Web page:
Profile Photo

Maximum size : 5 cm

Blue Line Rasbora - Rasbora sarawakensis : Complete Fish Profile & Care Guide

Table of contents


Despite being uncommon in the aquarium trade, the Blue Line Rasbora is a sociable and attractive fish. In a peaceful community of Southeast Asian or Indian species such as Rasboras, Barbs, Loaches and Gouramis, this species should fit in perfectly. There should be at least eight to ten Blue Line Rasboras in a group as they are a naturally schooling species. It will make the fish less nervous and result in a more effective, natural display if they are kept in decent numbers. When males compete with one another for female attention, they will also display their best colours. Rasboras usually show better colouration when kept in a well-planted tank with a dark substrate, but the choice of decor is not very important. To add a more natural feel to the aquarium, some floating plants and driftwood roots or branches are appreciated. Because these fish come from sluggish waters, the filter does not need to be particularly strong. Blue Line Rasboras have a large, pointed head and a relatively stout body. An orange longitudinal stripe and golden ground colour distinguish it from other species.

Blue Line Rasbora Photos

Sexual Dimorphism

It is quite simple to differentiate between the male and female Blue Line Rasbora. The females are usually less colourful, are generally larger and are plumper than the males. In contrast, the males are slimmer, smaller, and more vibrantly coloured than the females.

Quick Facts

Scientific NameRasbora sarawakensis
Year Described1951
Other NamesSarawak Rasbora
Max Size5 cm
Aquarium LevelMiddle - Top
DifficultyBeginner - Intermediate
Best kept asGroups 10+
Lifespan3 - 5 years

Water Parameters

Water TypeFreshwater
PH6.0 - 7.5
GH2 - 12
72 - 78
22.2 - 25.6

Natural habitat

Both the Malaysian state of Sarawak and the Indonesian province of Kalimantan Barat are home to the Blue Line Rasbora. Many river systems in Sarawak and Kalimantan Barat contain them, including Batang Kayan, Sungai Sarawak, and Mempawah. Usually living within the shade of rainforest canopy, these Rasboras inhabit sluggish flowing streams with dense emergent vegetation. Silt and fallen tree limbs cover the bed of these streams, which are typically covered in a thick layer of silt. This results in relatively clear water in their habitats. As organic matter decomposes in the stream, it releases tannins that turn it pale brown.

How to breed the Blue Line Rasbora

It is uncertain if the Blue Line Rasbora has been bred in the hobby, although it should be possible. These Rasboras are continuous spawners that scatter eggs and do not care for their young. However, the fish will spawn frequently when in good health, and small numbers of fry may begin to appear without human intervention in a densely-planted, established aquarium. It is necessary to take a slightly more controlled approach if you want to increase the yield of the fry. In addition to conditioning the adult group together, one or more containers should also be set up and half-filled with water. It is recommended that these be dimly lit and that the bottom is covered with a mesh large enough to allow the eggs to fall through but small enough to prevent the adults from getting to them. You can also use artificial grass matting, which works well. There should be a slight acidity to neutrality in the water and a slight temperature increase. Power filters can be added to the aquarium, with the flow going down its length. It is best to introduce one or two pairs of adult fish to each container after the females appear full of eggs and the adults are well-conditioned. Then, by gradually topping up the aquarium with cool water and feeding small amounts of live and frozen foods, spawning can be initiated. It is likely that a female will spawn several times before she runs out of eggs. To prevent babies from being sucked up by the power filter, you should switch the power filter to a mature sponge filter after a couple of days. Incubation usually takes 18 to 48 hours, and the young are free-swimming within 24 to 48 hours after hatching. Initially, the fry should be fed Paramecium or similar food, then microworms and brine shrimp once they are large enough to accept them.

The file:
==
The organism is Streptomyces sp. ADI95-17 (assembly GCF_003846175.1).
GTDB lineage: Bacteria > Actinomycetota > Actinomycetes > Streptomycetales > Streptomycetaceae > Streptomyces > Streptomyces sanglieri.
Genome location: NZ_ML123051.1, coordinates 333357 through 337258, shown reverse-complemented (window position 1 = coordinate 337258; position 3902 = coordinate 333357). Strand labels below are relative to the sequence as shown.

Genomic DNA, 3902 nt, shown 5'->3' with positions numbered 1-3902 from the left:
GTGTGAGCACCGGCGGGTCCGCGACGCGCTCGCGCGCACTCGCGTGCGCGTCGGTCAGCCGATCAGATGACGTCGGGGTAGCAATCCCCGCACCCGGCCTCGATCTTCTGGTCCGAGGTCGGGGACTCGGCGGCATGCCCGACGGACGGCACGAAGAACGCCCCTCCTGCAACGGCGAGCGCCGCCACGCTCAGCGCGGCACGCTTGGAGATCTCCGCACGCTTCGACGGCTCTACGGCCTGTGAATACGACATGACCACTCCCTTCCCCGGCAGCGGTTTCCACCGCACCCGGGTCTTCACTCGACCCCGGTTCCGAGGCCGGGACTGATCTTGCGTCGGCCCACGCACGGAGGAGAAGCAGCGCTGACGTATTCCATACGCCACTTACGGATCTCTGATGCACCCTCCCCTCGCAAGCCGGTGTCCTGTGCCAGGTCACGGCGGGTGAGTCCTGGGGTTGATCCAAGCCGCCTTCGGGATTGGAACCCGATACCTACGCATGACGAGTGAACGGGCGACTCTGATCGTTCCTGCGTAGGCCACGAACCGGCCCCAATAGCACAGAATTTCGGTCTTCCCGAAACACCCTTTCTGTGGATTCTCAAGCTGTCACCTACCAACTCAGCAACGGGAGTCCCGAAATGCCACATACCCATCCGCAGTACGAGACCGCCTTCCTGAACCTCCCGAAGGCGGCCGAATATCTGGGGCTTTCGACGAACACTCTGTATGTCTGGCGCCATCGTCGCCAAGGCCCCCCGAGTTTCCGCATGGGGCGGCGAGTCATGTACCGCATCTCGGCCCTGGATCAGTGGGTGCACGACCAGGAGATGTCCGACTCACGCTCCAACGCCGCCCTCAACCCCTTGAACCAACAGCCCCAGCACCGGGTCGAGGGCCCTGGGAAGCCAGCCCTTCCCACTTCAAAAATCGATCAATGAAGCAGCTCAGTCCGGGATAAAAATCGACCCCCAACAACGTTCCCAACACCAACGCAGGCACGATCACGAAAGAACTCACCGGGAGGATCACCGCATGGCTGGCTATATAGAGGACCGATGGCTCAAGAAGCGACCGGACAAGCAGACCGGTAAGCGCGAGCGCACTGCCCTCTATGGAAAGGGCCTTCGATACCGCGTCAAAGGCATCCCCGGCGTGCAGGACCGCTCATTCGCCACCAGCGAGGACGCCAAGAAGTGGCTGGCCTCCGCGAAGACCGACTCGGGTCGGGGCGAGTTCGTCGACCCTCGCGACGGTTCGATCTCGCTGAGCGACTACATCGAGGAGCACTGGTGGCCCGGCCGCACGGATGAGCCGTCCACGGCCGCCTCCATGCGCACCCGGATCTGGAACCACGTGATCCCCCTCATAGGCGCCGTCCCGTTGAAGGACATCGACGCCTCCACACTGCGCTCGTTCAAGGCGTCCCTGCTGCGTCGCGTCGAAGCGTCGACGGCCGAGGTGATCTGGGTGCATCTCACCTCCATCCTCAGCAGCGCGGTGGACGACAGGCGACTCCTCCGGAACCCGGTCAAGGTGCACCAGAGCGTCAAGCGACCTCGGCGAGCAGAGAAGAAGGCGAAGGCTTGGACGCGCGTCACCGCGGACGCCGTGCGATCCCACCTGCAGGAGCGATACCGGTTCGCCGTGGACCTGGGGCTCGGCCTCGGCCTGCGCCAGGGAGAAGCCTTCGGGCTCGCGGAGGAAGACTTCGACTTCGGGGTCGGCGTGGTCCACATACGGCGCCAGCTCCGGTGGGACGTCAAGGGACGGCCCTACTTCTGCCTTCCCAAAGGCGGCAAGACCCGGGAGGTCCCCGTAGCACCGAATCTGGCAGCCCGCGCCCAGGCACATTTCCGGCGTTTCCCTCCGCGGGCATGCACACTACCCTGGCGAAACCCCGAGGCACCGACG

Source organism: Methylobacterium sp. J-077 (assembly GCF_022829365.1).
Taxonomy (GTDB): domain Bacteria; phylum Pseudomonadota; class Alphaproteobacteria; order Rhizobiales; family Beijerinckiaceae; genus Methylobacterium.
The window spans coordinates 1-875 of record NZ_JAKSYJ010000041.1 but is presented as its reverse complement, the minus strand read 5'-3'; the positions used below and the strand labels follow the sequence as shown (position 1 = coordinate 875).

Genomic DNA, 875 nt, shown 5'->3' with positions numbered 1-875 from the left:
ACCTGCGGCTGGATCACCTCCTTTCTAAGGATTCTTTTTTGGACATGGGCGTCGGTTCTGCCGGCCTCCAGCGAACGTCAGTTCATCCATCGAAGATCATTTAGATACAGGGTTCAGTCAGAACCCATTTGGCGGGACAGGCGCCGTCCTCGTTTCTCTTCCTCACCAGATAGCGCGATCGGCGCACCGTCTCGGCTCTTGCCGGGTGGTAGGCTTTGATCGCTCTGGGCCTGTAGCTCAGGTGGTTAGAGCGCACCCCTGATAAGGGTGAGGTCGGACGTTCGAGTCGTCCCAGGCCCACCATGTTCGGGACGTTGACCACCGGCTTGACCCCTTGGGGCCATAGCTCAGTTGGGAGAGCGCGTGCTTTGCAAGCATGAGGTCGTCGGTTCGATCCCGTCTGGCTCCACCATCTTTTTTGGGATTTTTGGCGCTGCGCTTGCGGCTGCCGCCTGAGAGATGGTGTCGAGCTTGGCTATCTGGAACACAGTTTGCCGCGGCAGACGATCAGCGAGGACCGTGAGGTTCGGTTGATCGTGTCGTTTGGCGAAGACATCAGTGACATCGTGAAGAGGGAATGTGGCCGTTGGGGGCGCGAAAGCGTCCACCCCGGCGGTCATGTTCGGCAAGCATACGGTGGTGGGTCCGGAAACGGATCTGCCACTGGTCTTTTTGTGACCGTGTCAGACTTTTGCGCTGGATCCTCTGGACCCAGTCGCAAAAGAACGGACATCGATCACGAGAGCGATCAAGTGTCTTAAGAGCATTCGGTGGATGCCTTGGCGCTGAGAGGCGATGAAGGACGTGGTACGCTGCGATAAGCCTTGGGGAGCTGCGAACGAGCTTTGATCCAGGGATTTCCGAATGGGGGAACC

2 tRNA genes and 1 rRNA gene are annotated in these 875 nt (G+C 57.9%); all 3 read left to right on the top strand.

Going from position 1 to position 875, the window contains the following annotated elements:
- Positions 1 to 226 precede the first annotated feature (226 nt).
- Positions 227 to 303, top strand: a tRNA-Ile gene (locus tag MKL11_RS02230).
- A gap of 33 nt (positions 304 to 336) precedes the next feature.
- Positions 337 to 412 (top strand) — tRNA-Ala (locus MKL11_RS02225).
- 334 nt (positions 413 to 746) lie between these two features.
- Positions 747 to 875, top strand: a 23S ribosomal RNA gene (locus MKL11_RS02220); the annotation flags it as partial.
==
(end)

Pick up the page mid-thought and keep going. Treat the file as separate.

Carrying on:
Diet & feeding

In the home aquarium, the Blue Line Rasbora will readily accept most good quality dried foods such as granules, flakes and sinking pellets. These modern food products have been developed to provide all adequate nutrition to maintain your fish's health and dietary requirements. Providing additional foodstuffs such as live, frozen, and freeze-dried meals such as bloodworm, daphnia, and tubifex once or twice a week will provide other benefits to your fish's health and well-being but is not a must for this fish. It should be noted that bloodworms should only be given as an occasional treat and should not be used as the staple diet as they are difficult for fish to digest and can potentially cause blockages. This fish is an omnivore in the wild, meaning it will consume some vegetable matter. Although most modern fish foods take this into account and include them in their products, you can still supplement your fish's diet with blanched vegetables such as spinach, broccoli, and zucchini. Ensure you do not overfeed your fish and remove any leftovers the following day.

Other Rasboras you maybe interested in